What happens when you stop smoking…

Back quit decision with exercise, quit list and other steps

Many people who give up smoking start again because they do not realise the numerous benefits of stopping this habit, according to a UK specialist.

Some of the health benefits resulting from stopping smoking appear within minutes and those who take a decision to give up must back it up with exercise and other measures, Dr Hilary Jones told the US Daily Express newspaper.

“As anyone who has successfully quit smoking knows it can be an incredibly challenging experience, and success is often reliant on resolve and willpower, help from a variety of quitting tools and support from other people,” he said.

Cigarette packs are losing their attractiveness with the introduction of standardised packaging, and e-cigarettes, which many smokers find helpful for quitting, are now more tightly regulated than ever before to assure their safety and quality.

“If you are a smoker, stopping smoking is the best thing you can do for your own health and the health of those around you…you will start to see the benefits very quickly, not only to your health but also to the money in your pocket.”

What happens when you stop smoking?


Dr Hilary said once you’ve stubbed out the cig, your health will quickly start to benefit. These are just some of the improvements people will experience:

• After 20 minutes – Blood pressure and pulse rate return to normal.

• After 8 hours – Nicotine and carbon monoxide levels in blood reduce by half and oxygen levels return to normal.

• After 48 hours – Carbon monoxide will be eliminated from the body. Lungs start to clear out mucus and other smoking debris. There is no nicotine in the body. Ability to taste and smell is greatly improved.

• After 72 hours – Breathing becomes easier. Bronchial tubes begin to relax and energy levels increase.

• After 2 to 12 weeks – Your circulation improves.

• After 3 to 9 months – Coughs, wheezing and breathing problems improve as lung function increases by up to 10 per cent.

• After 1 year – Risk of heart attacks falls to about half compared with a person who is still smoking.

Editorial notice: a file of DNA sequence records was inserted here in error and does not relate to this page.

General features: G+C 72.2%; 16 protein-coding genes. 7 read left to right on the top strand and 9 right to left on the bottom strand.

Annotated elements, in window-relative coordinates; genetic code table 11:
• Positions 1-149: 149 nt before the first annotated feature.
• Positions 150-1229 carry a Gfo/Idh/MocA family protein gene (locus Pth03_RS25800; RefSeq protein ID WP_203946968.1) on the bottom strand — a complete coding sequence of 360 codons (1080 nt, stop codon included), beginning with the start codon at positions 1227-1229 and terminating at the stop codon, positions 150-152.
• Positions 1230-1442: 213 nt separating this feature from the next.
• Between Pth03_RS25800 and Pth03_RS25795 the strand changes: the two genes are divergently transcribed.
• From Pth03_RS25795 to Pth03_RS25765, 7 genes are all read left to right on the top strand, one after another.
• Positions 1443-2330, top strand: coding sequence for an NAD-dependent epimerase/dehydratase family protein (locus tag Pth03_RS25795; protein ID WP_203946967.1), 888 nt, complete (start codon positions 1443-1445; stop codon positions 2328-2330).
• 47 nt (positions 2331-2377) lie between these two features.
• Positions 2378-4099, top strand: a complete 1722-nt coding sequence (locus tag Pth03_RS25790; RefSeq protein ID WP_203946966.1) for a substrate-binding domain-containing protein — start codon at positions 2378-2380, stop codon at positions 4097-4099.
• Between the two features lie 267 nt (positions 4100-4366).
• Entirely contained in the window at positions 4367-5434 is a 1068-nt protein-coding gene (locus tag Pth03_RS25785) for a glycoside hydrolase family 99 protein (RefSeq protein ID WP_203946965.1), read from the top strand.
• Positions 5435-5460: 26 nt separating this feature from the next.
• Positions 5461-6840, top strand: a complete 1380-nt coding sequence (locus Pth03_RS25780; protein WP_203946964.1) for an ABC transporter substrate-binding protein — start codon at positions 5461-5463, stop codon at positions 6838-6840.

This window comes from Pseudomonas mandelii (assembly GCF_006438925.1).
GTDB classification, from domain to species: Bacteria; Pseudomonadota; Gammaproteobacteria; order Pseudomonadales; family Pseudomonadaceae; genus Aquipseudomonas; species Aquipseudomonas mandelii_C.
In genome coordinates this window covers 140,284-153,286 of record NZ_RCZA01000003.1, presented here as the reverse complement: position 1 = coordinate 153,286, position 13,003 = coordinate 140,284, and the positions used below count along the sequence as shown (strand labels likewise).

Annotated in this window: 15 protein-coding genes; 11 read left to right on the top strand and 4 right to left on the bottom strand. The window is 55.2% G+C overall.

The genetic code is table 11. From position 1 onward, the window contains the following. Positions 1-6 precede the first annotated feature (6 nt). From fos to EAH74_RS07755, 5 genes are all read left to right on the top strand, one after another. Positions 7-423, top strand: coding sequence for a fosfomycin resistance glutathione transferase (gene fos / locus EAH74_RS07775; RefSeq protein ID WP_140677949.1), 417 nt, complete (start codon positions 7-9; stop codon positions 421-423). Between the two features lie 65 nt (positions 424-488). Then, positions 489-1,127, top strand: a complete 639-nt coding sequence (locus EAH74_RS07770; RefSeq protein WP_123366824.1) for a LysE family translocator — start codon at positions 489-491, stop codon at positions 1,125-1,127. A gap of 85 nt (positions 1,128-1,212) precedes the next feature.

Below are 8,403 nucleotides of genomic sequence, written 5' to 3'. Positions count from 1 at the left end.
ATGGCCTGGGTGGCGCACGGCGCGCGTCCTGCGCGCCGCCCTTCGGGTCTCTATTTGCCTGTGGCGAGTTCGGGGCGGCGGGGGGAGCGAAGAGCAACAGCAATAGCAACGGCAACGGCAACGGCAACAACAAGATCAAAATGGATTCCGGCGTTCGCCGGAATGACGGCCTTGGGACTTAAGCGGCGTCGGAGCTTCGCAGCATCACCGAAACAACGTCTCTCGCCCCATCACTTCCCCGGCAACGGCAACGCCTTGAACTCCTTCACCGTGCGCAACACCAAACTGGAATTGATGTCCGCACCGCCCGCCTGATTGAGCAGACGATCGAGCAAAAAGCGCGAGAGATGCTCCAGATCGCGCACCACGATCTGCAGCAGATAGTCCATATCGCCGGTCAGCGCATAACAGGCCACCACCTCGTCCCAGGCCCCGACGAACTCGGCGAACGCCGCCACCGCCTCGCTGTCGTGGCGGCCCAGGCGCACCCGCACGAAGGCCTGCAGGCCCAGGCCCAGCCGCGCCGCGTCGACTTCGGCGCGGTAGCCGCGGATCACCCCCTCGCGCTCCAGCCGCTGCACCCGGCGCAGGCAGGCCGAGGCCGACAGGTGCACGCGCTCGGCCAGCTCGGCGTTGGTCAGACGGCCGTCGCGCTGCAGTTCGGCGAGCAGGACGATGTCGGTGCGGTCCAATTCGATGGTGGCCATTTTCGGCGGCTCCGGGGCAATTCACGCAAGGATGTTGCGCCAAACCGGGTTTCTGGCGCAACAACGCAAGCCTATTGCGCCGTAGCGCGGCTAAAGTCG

• After 10 years – Risk of lung cancer falls to half that of a smoker. Risk of heart attack falls to the same as someone who has never smoked.

Dr Hilary said tips that can help smokers quit include regular exercise and a “quit list” involving writing out a list of reasons why they want to quit smoking.

“For example, think about how much money you’ll save or the benefits to your health, perhaps you want to quit for your family,” he said.

“The list will not only reinforce your decision to stop smoking for Stoptober, but you’ll also find it a handy tool to refer to on those difficult days when you feel your cravings are close to getting the better of you.”

He also advised those who quit smoking to throw away any last cigarettes, lighters or anything that reminds them of being smokers.

As for routine, his advice is :”breaking the routine can help you break the habit, for example, if you used to have a cigarette with your morning coffee, try drinking tea instead. Or, if you take a cigarette break with a friend, why not go for a smoke-free walk? It is important to be honest with yourself and know what your smoking triggers are so you can prepare to deal with them. By writing them out and identifying ways around them for the first week or so, you will stand a better chance of remaining smoke-free.

To keep you motivated, remember that cravings and temptations to smoke, whilst intense, don’t last long – just a few minutes.”